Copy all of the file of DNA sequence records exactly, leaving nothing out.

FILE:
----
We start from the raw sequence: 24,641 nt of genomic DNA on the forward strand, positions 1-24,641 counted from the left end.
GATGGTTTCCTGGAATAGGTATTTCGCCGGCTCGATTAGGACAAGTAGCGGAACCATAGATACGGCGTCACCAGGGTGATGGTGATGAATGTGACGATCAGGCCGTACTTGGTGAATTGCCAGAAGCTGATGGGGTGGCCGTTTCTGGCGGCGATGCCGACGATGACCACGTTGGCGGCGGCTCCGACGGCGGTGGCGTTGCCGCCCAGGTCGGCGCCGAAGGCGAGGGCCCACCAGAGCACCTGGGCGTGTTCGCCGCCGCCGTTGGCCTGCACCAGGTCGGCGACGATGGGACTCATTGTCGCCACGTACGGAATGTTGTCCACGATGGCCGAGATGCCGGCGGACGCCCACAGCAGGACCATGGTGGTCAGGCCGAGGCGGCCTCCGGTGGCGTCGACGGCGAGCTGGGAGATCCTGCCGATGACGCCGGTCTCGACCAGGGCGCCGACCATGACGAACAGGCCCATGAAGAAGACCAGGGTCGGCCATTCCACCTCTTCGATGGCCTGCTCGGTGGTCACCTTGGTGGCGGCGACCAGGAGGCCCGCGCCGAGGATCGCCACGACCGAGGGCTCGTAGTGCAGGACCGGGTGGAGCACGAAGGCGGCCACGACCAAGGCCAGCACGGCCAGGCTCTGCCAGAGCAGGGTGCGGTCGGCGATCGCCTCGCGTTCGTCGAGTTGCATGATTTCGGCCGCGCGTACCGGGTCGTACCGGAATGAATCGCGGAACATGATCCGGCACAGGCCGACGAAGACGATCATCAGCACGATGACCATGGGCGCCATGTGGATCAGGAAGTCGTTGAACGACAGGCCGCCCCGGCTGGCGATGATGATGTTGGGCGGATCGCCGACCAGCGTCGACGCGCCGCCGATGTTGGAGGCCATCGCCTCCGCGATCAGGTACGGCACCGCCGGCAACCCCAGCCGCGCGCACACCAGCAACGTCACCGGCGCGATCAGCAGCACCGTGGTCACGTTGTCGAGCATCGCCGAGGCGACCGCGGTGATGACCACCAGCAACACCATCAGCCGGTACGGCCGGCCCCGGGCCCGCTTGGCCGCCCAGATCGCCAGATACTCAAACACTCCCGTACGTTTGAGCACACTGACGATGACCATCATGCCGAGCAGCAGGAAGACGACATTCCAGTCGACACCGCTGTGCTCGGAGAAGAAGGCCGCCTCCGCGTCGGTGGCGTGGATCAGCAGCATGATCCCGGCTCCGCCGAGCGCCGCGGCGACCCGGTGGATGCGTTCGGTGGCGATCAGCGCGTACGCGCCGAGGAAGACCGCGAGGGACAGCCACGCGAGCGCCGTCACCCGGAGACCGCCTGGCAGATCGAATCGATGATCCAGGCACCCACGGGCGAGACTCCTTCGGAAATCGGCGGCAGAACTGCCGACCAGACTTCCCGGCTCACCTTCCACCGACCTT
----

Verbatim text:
We start from the raw sequence: 24,641 nt of genomic DNA on the forward strand, positions 1-24,641 counted from the left end.
GATGGTTTCCTGGAATAGGTATTTCGCCGGCTCGATTAGGACAAGTAGCGGAACCATAGATACGGCGTCACCAGGGTGATGGTGATGAATGTGACGATCAGGCCGTACTTGGTGAATTGCCAGAAGCTGATGGGGTGGCCGTTTCTGGCGGCGATGCCGACGATGACCACGTTGGCGGCGGCTCCGACGGCGGTGGCGTTGCCGCCCAGGTCGGCGCCGAAGGCGAGGGCCCACCAGAGCACCTGGGCGTGTTCGCCGCCGCCGTTGGCCTGCACCAGGTCGGCGACGATGGGACTCATTGTCGCCACGTACGGAATGTTGTCCACGATGGCCGAGATGCCGGCGGACGCCCACAGCAGGACCATGGTGGTCAGGCCGAGGCGGCCTCCGGTGGCGTCGACGGCGAGCTGGGAGATCCTGCCGATGACGCCGGTCTCGACCAGGGCGCCGACCATGACGAACAGGCCCATGAAGAAGACCAGGGTCGGCCATTCCACCTCTTCGATGGCCTGCTCGGTGGTCACCTTGGTGGCGGCGACCAGGAGGCCCGCGCCGAGGATCGCCACGACCGAGGGCTCGTAGTGCAGGACCGGGTGGAGCACGAAGGCGGCCACGACCAAGGCCAGCACGGCCAGGCTCTGCCAGAGCAGGGTGCGGTCGGCGATCGCCTCGCGTTCGTCGAGTTGCATGATTTCGGCCGCGCGTACCGGGTCGTACCGGAATGAATCGCGGAACATGATCCGGCACAGGCCGACGAAGACGATCATCAGCACGATGACCATGGGCGCCATGTGGATCAGGAAGTCGTTGAACGACAGGCCGCCCCGGCTGGCGATGATGATGTTGGGCGGATCGCCGACCAGCGTCGACGCGCCGCCGATGTTGGAGGCCATCGCCTCCGCGATCAGGTACGGCACCGCCGGCAACCCCAGCCGCGCGCACACCAGCAACGTCACCGGCGCGATCAGCAGCACCGTGGTCACGTTGTCGAGCATCGCCGAGGCGACCGCGGTGATGACCACCAGCAACACCATCAGCCGGTACGGCCGGCCCCGGGCCCGCTTGGCCGCCCAGATCGCCAGATACTCAAACACTCCCGTACGTTTGAGCACACTGACGATGACCATCATGCCGAGCAGCAGGAAGACGACATTCCAGTCGACACCGCTGTGCTCGGAGAAGAAGGCCGCCTCCGCGTCGGTGGCGTGGATCAGCAGCATGATCCCGGCTCCGCCGAGCGCCGCGGCGACCCGGTGGATGCGTTCGGTGGCGATCAGCGCGTACGCGCCGAGGAAGACCGCGAGGGACAGCCACGCGAGCGCCGTCACCCGGAGACCGCCTGGCAGATCGAATCGATGATCCAGGCACCCACGGGCGAGACTCCTTCGGAAATCGGCGGCAGAACTGCCGACCAGACTTCCCGGCTCACCTTCCACCGACCTT